Topics: Judaism

Judaism and the Love of Money

Love of money might be wrong, but that doesn’t make wealth evil.

The love of money might be wrong, but that doesn't mean obtaining wealth is evil.
Mendy Hechtman/Flash90

There are those who think all Jews are rich, and who believe every conspiracy regarding the Jewish people controlling global wealth. But anyone who has visited Israel know that nearly every Jew living here is poor. Especially those who earn their income in foreign currency, thanks to the relative strength of the shekel.

When I came to Israel in 2007, I received over five shekels for one euro. Today, you get only 3.80 shekels per euro. Fortunately, I am paid in shekels, but our readers pay for our services in euros and dollars that lose value almost every day before our eyes. It almost make one want to become a Jewish currency speculator like those featured in the aforementioned conspiracy theories.

That creates a bit of a conflicting situation here in Israel. Yes, our economy is strong, but the cost of living is very expensive for locals, and tourists are often shocked at the high prices.

 

The Bible values ​​wealth

Unlike other religions, Judaism has a positive attitude towards money and wealth. Financial security enables one to concentrate on the essentials of life without having to constantly worry over how to get through the month. Money is not the goal of our actions, but rather a tool that enables us to live a better life, and even bless those less fortunate and help them to live with more dignity.

In this week’s Torah portion, we read that the Israelites received gold from Egypt before leaving the country.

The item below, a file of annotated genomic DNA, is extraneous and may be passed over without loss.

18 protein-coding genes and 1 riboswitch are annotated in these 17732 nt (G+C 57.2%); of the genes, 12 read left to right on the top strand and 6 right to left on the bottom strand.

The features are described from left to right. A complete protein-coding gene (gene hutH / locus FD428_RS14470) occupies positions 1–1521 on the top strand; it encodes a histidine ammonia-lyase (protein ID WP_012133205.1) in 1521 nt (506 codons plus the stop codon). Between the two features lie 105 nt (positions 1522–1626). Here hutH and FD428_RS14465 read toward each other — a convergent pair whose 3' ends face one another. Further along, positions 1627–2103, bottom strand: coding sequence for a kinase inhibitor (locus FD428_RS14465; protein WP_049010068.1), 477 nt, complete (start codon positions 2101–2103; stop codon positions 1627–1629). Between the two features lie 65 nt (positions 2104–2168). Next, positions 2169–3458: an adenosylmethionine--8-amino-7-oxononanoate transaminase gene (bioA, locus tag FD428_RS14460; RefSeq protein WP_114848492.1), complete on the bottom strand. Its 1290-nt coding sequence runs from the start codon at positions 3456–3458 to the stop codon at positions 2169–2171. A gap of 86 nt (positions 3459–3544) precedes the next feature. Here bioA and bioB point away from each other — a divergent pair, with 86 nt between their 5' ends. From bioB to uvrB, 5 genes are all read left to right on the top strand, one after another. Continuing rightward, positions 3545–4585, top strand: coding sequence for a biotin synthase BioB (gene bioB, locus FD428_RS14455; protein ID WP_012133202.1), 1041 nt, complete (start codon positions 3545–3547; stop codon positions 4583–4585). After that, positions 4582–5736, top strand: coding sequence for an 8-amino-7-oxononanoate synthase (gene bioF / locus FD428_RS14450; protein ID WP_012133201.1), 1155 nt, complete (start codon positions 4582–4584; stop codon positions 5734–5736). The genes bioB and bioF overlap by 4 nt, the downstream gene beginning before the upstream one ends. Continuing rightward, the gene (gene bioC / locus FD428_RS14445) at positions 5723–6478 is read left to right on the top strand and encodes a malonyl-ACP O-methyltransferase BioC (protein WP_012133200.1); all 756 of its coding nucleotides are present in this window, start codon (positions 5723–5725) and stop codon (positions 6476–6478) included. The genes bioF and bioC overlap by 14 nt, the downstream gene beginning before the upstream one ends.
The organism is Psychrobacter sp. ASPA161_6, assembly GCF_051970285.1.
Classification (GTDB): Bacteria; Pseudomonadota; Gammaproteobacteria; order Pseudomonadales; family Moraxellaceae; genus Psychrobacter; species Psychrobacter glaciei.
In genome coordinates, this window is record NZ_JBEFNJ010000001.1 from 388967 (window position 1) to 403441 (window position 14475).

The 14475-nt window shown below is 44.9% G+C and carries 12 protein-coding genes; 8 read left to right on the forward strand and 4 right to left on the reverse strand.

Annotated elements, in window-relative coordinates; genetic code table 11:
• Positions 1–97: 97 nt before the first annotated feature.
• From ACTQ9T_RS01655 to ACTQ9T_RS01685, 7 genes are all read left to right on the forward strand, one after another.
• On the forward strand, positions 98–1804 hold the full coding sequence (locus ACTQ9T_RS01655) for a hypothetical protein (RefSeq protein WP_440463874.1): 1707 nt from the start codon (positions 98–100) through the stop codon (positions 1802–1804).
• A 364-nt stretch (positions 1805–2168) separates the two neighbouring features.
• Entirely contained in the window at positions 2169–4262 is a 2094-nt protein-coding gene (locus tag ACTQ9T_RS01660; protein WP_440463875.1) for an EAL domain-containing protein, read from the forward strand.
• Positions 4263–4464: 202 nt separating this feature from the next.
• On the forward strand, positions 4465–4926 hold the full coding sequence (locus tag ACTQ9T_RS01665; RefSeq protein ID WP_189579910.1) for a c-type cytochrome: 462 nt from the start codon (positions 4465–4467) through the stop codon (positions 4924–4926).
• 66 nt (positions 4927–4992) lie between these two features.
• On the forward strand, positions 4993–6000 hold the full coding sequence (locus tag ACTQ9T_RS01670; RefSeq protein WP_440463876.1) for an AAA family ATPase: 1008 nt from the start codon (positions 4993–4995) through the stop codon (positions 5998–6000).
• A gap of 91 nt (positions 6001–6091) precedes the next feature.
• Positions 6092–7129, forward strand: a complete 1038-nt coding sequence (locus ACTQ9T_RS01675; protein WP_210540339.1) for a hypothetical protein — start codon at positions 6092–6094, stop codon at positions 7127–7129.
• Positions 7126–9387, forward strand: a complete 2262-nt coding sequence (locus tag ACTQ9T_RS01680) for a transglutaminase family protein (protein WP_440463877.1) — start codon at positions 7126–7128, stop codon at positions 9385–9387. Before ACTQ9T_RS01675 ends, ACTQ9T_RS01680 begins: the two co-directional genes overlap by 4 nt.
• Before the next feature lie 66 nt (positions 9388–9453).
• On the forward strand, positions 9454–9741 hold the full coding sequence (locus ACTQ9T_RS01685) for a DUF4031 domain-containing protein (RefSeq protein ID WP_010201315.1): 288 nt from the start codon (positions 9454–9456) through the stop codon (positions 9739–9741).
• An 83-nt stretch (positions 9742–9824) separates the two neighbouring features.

“The people of Israel had also done as Moses told them, for they had asked the Egyptians for silver and gold jewelry and for clothing. And the Lord had given the people favor in the sight of the Egyptians, so that they let them have what they asked. Thus they plundered the Egyptians.” (Exodus 12:35-36)

The Israelites then embarked on a 40-year journey through the desert, where they certainly did not have any opportunities to spend their new-found wealth. One reason for enabling them to plunder Egypt before departing could have been to affirm their self-worth in their own eyes. Being loaded is a nice feeling, even if you can’t spend it, right?

There are ideologies that reject money, wealth, and everything related to it. That is not the way of the Jewish Bible. Like so much in our world, money has its place. It’s just a question of how to use it. 

If you merely save and hoard and never use it for good, you miss the point of properly using this powerful tool, which you anyway can’t take with you, as the following Jewish anecdote reveals:

Heschy Feldman worked hard all his life and put every cent aside. He was a real miser and loved his money more than anything.

Before he died, Heschy said to his wife Miriam, “Listen, when I die, take all my money and put it in the coffin with me so that I can take it with me into the next life.”

Miriam promised, and soon after, Heschy died. During the funeral, Miriam was sitting next to a friend. When the coffin was lifted, Miriam screamed at the last second, “Wait a moment!” She put a box she had with her in the coffin and it was carried away.

“You’re not really so stupid to have put all your money in the coffin?” asked the friend.

“I am an honest person,” replied Miriam. “A promise is a promise.”

“I can’t believe it! Did you really just put all of your money in the coffin?” cried the friend.

“Well, not entirely. I wrote him a check.”

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